A Good Rowing Yarn

    Body of Water is grounded firmly in Cambridge and Boston, with Irish cops who drink Jameson’s and Harvard students who scarf down burgers and fries at Charlie’s Kitchen.
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    Are you watching The Princess Bride again?” I say to my brother with disapproval in my voice. “Take it easy, Doc,” I think to myself myself, since I’ve feasted on the inanity of The Hangover more times than I care to admit. I will confess to many viewings of The Lord of the Rings and the Star Wars movies. I don’t like to re-read many books, however. Some genres invite re-reading. Good fiction rewards it. I love mysteries, but by and large they are a one-time event. Once you know whodunnit, they lose their sparkle.

    I was a bit conflicted when Dan Boyne’s mystery Body of Water came out in hardback. I had read its serialized version eagerly online. I’d even reviewed it for this publication back in 2020. I had enjoyed it back then, so I picked it up and plunged in. 

    “Big Ed” Masterson, a former Harvard coach, is out for his daily row on the Charles, a pursuit that, as we might expect, is much more than simply getting some exercise. “Rowing was his primary obsession in life, and he was compulsive about it.” The 55-year-old is practicing for the Head of the Charles when he hits something big, a speed bump that turns out to be a dead body. Looking down but not stopping, he realizes that it is a coxswain with whom he had had a nasty exchange that led to his being fired. 

    Boyne’s descriptions of sculling—both the physical and mental effort the sport entails—are spot on. This is no surprise. For 37 years, Boyne has been the sculling coach at Harvard/Radcliffe’s Weld boathouse. His cerebral approach to the sport contrasts with that of many of the “Just Do It” types. Boyne has written extensively about rowing and sculling, from a biography of Philadelphia’s famous Kelly family, to recounting the struggle to boat the first women’s U.S. National Team eight in 1975 in The Red Rose Crew, to The Seven Seat, a thinly veiled memoir of rowing his freshman year at Trinity College. This is his first rowing fiction, and like a writer he greatly admires, Robert Louis Stevenson, he has chosen to write a mystery, believing that “all good stories are mysteries.”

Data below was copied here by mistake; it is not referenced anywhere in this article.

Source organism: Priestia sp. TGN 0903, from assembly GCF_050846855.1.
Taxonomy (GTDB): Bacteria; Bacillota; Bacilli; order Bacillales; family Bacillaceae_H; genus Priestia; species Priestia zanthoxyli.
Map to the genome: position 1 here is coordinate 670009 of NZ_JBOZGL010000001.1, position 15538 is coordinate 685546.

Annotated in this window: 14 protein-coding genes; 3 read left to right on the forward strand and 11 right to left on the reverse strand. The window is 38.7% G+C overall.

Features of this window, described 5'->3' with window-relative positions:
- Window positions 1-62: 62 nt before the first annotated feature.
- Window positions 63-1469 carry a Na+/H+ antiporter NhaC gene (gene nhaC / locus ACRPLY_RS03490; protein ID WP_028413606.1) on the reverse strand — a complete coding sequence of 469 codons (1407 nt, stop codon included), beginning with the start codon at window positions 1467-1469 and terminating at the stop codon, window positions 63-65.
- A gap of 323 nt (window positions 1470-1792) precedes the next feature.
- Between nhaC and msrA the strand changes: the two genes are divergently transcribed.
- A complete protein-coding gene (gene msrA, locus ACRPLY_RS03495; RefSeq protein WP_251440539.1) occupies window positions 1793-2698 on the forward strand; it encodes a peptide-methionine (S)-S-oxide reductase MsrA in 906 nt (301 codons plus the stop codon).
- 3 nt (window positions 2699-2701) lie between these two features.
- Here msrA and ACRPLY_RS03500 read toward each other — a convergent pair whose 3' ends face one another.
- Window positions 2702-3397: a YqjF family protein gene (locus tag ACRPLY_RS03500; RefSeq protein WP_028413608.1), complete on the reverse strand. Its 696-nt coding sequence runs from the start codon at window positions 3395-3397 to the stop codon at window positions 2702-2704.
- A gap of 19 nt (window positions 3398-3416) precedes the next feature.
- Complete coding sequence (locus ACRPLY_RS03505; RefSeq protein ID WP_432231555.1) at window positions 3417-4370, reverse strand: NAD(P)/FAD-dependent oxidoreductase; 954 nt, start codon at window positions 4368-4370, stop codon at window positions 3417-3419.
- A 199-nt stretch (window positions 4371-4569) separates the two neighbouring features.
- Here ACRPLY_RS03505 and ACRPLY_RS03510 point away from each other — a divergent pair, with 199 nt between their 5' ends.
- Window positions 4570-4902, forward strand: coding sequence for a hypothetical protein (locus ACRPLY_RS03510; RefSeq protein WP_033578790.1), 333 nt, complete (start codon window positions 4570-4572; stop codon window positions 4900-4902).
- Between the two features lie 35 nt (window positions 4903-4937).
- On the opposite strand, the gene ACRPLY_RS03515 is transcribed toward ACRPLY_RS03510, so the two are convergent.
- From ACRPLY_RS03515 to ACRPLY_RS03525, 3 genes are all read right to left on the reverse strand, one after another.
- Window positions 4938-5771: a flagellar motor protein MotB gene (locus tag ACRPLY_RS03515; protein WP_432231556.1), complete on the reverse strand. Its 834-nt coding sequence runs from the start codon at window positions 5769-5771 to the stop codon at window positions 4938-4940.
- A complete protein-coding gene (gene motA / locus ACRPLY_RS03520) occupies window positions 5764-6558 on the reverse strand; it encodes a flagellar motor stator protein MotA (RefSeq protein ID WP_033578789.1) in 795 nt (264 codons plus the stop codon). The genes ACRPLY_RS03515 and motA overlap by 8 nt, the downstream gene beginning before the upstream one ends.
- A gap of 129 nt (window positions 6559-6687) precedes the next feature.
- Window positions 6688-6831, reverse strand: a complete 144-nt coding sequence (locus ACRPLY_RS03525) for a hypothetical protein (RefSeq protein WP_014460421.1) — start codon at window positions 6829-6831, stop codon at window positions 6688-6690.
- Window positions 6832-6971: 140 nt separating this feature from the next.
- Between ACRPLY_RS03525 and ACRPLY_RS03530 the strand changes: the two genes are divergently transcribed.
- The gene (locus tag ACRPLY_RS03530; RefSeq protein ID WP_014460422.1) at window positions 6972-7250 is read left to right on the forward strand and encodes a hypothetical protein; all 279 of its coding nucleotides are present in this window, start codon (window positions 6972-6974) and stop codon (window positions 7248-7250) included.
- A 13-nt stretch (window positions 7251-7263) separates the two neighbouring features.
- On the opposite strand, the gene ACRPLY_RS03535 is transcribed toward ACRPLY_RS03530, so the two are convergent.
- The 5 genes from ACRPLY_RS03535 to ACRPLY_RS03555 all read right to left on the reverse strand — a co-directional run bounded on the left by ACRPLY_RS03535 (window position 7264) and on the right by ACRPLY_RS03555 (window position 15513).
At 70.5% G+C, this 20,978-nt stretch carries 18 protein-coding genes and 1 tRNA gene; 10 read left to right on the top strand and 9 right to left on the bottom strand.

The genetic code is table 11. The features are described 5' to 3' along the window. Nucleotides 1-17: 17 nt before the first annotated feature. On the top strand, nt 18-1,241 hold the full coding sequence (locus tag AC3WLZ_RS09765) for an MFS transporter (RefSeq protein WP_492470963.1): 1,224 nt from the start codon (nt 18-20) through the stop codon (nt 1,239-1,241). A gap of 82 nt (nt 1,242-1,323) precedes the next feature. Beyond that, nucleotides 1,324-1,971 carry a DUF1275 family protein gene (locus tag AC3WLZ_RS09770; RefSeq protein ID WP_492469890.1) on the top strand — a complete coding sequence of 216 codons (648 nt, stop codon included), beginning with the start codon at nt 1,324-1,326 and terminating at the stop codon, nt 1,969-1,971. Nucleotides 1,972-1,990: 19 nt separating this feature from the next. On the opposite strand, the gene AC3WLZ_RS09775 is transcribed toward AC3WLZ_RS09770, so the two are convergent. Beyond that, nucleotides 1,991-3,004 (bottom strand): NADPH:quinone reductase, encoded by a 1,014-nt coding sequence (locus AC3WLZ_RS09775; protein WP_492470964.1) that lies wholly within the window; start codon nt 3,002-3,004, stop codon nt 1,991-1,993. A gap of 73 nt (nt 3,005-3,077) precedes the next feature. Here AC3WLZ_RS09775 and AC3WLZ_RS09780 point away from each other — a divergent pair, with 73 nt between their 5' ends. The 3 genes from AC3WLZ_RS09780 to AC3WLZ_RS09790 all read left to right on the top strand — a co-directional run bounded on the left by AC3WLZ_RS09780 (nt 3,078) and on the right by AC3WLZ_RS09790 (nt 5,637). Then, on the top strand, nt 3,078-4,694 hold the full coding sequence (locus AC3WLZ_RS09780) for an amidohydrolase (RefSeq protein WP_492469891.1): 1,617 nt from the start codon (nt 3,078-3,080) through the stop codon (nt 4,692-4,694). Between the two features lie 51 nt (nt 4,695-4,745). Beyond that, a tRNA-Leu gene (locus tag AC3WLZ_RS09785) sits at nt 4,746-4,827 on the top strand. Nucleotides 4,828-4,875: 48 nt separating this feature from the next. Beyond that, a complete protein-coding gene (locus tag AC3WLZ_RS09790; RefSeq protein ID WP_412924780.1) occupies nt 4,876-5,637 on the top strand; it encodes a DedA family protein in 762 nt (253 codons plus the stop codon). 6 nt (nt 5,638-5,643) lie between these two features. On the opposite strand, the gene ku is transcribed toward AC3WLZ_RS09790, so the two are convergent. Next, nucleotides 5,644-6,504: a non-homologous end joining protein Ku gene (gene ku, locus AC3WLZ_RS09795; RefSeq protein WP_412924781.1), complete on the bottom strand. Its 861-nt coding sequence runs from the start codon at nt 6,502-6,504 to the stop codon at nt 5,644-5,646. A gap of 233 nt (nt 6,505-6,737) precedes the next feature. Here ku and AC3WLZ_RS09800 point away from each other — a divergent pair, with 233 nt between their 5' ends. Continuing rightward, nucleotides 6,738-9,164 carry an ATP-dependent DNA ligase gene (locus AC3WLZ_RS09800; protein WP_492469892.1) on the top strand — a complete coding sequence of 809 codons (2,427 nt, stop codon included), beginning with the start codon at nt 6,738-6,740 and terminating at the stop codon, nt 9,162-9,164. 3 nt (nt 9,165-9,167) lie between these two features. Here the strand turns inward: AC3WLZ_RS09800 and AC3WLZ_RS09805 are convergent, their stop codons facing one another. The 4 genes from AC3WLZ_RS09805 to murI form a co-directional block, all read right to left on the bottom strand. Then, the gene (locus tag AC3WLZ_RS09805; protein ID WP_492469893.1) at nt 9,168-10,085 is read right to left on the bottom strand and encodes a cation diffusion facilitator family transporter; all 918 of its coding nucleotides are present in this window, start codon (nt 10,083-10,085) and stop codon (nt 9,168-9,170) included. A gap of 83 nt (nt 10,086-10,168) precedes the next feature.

Someday, when there’s a great deal more rowing fiction, I expect that there will be a subgenre of “getting even with the coxswain.” Let’s hope that they don’t all get bumped off and end up floating in the Charles River. As in all good police procedurals, Boyne weaves together several possible suspects. Even though I had read the earlier version of the story, I was thoroughly absorbed with this new and expanded version. You will turn the pages right till the end. It’s a good yarn.

    When I have read a book before and know how it turns out, I slow down and pay attention to the author’s craft. What does the author see? How are things described? In Body of Water, I delighted in Boyne’s figures of speech. Masterson is on the Charles and observes that “rush hour had already started at 7 a.m., and people were scrambling into the city from the suburbs like a swarm of invasive beetles.” 

    Body of Water is grounded firmly in Cambridge and Boston, with Irish cops who drink Jameson’s and Harvard students who scarf down burgers and fries at Charlie’s Kitchen. Boyne knows his neighborhood. At times his local knowledge is a bit over the top—his directions are as detailed as a GPS. For me, also a denizen of the Boston area, the writing rings true; the characters are not stereotypes. I’d be curious to know how someone from the West Coast experiences the book.

    Dare I say it would be a good beach read? Summer is upon us, and lighter fiction comes to mind. Pick up a copy. As a rower, you’ll enjoy the mystery and the descriptions of sculling. Case closed, Big Ed returns to what he loves most. “Without thinking, Masterson began his warm-up routine as someone in a rowboat might, beginning with short strokes using his arms and back, then slowly adding more and more length by using the sliding seat…Soon he was enjoying the magical pleasure of moving across water, and every muscle in his body seemed to take delight in the simple act.” 

    Feel like you are being rushed? Slow your slide and read Body of Water this summer.

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